Qualcomm reported increases in its revenues and profits in its quarterly report yesterday, but the company’s top executives spent virtually all of their time during their quarterly call with investors defending Qualcomm’s licensing business and its overall position in the market. Importantly, Qualcomm’s management spoke out aggressively against Apple’s recent $1 billion lawsuit against the company.
“Our preference is always to resolve customer disputes through negotiations, instead of litigation. So it is regrettable that Apple has chosen to take this path. We are well prepared and confident in our ability to successfully defend against Apple's claims,” Qualcomm CEO Steve Mollenkopf said during the company’s fiscal first-quarter earnings conference call with investors, according to a Seeking Alpha transcript of the event. “Apple's complaint contains a lot of assertions. But in the end, this is a commercial dispute over the price of intellectual property. They want to pay less than the fair value that Qualcomm has established in the marketplace for our technology, even though Apple has generated billions in profits from using that technology.”
In follow-up comments, Qualcomm President Derek Aberle explained that Apple’s complaints center on whether Apple’s iPhone manufacturers should pay patent royalties based on the cost of Qualcomm’s chips or on the actual selling price of the iPhone. Aberle argued that Qualcomm’s patent licensing business goes beyond just Qualcomm’s silicon and should therefore be based on the full cost of a phone rather than just the chips inside it.
While they didn’t disclose their overall legal strategy, Qualcomm executives hinted that the company may countersue Apple.
However, while offering a staunch defense of Qualcomm’s licensing business, company executives also sought to allay investor fears of a protracted battle between the world’s largest supplier of smartphone chips and the world’s second largest smartphone vendor. “Let me say that, historically, we’ve had a strong relationship with Apple, and they have been a long-standing and valued customer,” Mollenkopf said. “We intend to remain a good supplier to Apple, even while this dispute continues, and believe there is no better long-term partner for Apple than Qualcomm and our industry-leading technology. We believe that our strong and highly differentiated product roadmap will continue to be the foundation for our relationship, and covers a broad range of technologies that will be fundamental to new products for years to come.”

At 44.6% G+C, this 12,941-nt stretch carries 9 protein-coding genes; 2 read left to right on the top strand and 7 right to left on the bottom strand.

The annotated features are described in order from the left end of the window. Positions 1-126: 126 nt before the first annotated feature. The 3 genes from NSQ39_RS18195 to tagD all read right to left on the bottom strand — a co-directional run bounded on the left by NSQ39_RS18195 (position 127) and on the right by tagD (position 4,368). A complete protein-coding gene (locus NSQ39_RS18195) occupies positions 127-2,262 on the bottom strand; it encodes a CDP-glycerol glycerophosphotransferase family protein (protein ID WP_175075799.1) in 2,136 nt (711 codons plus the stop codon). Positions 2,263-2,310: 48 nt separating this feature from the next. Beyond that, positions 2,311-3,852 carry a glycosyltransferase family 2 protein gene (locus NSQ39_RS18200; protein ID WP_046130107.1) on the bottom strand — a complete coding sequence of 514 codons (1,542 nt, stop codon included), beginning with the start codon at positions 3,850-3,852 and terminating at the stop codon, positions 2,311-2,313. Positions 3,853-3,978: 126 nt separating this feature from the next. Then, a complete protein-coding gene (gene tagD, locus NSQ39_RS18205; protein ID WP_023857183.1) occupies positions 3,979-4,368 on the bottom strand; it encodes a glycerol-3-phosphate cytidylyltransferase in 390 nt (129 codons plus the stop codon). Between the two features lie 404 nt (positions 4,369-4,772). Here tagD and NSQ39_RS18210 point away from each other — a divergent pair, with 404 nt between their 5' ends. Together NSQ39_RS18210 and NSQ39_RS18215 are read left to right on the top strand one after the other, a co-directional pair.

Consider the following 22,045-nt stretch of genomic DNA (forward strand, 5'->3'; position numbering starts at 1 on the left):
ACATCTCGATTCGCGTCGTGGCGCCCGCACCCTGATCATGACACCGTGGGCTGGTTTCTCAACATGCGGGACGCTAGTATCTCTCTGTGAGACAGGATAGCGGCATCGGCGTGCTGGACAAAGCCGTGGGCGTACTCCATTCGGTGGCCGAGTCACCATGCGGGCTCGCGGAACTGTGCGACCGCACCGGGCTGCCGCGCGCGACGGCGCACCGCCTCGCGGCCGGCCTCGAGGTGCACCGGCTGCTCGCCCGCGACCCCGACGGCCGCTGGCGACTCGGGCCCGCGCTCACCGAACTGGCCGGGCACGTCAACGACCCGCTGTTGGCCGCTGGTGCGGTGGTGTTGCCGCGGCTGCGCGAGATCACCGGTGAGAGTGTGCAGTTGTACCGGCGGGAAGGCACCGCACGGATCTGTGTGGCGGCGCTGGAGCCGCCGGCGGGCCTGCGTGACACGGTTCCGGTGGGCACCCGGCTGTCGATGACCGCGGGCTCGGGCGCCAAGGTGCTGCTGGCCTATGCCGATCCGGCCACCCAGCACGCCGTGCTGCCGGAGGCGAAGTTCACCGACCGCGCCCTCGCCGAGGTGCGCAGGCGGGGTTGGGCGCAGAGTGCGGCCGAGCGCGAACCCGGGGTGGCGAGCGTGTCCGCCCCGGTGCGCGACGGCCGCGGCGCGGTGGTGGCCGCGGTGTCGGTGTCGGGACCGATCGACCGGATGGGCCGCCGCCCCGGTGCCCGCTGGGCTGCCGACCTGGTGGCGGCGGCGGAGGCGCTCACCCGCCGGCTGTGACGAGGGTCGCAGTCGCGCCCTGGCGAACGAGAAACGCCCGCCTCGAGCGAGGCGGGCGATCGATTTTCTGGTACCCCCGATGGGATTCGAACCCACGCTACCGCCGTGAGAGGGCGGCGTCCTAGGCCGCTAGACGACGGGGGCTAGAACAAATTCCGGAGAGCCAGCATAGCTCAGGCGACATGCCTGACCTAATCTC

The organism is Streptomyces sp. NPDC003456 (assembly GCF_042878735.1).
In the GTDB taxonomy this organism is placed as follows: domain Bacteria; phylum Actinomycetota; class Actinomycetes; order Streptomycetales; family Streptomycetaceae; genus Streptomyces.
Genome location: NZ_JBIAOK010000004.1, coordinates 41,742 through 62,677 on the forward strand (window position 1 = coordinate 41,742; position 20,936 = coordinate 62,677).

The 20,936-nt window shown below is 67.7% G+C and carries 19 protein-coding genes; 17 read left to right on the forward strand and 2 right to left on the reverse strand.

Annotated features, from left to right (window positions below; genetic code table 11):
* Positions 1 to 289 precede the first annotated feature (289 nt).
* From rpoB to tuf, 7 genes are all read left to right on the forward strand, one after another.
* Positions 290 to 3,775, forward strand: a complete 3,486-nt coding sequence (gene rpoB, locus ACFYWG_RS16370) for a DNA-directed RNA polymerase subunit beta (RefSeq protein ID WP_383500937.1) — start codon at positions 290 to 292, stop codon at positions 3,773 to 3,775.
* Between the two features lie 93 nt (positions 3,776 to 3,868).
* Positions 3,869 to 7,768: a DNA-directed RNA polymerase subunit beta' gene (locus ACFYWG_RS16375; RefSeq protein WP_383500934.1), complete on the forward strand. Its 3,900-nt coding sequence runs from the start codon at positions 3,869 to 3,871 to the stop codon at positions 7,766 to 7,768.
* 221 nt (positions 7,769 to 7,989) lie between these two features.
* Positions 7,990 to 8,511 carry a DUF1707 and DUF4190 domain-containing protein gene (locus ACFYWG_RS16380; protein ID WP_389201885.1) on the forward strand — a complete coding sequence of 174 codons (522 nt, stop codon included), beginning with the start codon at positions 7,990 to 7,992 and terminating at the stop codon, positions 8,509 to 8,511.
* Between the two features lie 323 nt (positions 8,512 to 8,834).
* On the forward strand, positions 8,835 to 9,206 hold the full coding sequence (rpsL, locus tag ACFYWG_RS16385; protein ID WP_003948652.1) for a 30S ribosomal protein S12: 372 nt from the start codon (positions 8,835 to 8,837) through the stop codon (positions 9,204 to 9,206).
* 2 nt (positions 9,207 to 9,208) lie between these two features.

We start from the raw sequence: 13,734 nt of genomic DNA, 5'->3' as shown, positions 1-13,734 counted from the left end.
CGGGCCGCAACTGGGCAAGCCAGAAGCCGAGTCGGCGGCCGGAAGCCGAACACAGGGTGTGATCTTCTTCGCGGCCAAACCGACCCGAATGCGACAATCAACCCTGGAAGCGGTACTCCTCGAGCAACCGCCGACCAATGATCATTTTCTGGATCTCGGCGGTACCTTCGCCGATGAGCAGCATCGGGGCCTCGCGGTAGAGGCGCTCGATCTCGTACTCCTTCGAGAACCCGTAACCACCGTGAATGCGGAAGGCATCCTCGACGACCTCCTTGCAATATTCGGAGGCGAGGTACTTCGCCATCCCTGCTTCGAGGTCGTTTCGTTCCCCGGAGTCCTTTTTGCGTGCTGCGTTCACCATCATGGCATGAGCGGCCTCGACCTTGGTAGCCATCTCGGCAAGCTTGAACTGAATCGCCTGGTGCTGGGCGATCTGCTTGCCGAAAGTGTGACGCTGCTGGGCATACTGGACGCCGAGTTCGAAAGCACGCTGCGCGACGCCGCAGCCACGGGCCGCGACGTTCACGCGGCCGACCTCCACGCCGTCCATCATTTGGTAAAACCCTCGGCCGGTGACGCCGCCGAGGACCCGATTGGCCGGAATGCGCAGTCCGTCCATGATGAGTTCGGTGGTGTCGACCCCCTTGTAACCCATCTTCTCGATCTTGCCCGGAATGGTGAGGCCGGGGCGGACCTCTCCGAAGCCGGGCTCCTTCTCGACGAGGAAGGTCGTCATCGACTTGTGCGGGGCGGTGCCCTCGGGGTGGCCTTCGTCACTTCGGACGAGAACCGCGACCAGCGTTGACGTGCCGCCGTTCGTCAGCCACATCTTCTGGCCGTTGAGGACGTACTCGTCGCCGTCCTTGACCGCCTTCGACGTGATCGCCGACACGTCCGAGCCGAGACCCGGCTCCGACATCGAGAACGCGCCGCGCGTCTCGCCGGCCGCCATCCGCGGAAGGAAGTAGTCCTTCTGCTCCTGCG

Fortune noted that Apple declined to respond to Mollenkopf’s comments.
To be clear, Apple’s lawsuit against Qualcomm is just one of several major legal actions ongoing against the silicon vendor. The American and Korean governments have also taken legal action against Qualcomm, with the U.S. Federal Trade Commission arguing that it has used anticompetitive tactics to “maintain its monopoly” as the dominant vendor of semiconductors for phones and other mobile gadgets. The agency said Qualcomm imposed “onerous and anticompetitive supply and licensing terms” on hardware manufacturers, violating the FTC Act on several fronts.
As a result, Qualcomm’s stock has fallen from around $65 per share at the beginning of January to around $54 today.
“We have a long history of successfully defending our licensing practices and business model, which have been tested around the globe,” Mollenkopf noted. “The resilience of our practices reflects both the fundamental and differentiated contributions we make to the core technology, enabling the smartphone platform and the mobile industry as a whole. We invest heavily to push the technology boundaries for the benefit of our licenses and their customers, and the industry as a whole. And their licenses become more valuable and comprehensive over time.”
Indeed, Qualcomm has successfully fought back against Chinese efforts to alter the company’s patent-licensing business, as well as investor efforts to separate Qualcomm’s chipset business from its intellectual property assets.
Qualcomm’s vigorous defense of its licensing business—which Fortune noted accounted for fully three-quarters of Qualcomm’s profits during its last fiscal year—comes amid expectations by Qualcomm that its financial situation is improving. As the Wall Street Journal noted, Qualcomm’s revenues in its most recent quarter increased 6.2%, and its net income would have risen 21% if it were not for the $868 million charge levied in December by the Korean Fair Trade Commission.
Further, Qualcomm said it expects its adjusted earnings per share will grow between 11% and 20% and its revenue would grow 13% in the coming year. The company pointed to growth opportunities including its pending acquisition of NXP for the automotive industry and its recent announcement that Microsoft will use its Snapdragon processors in some of its devices, including PCs.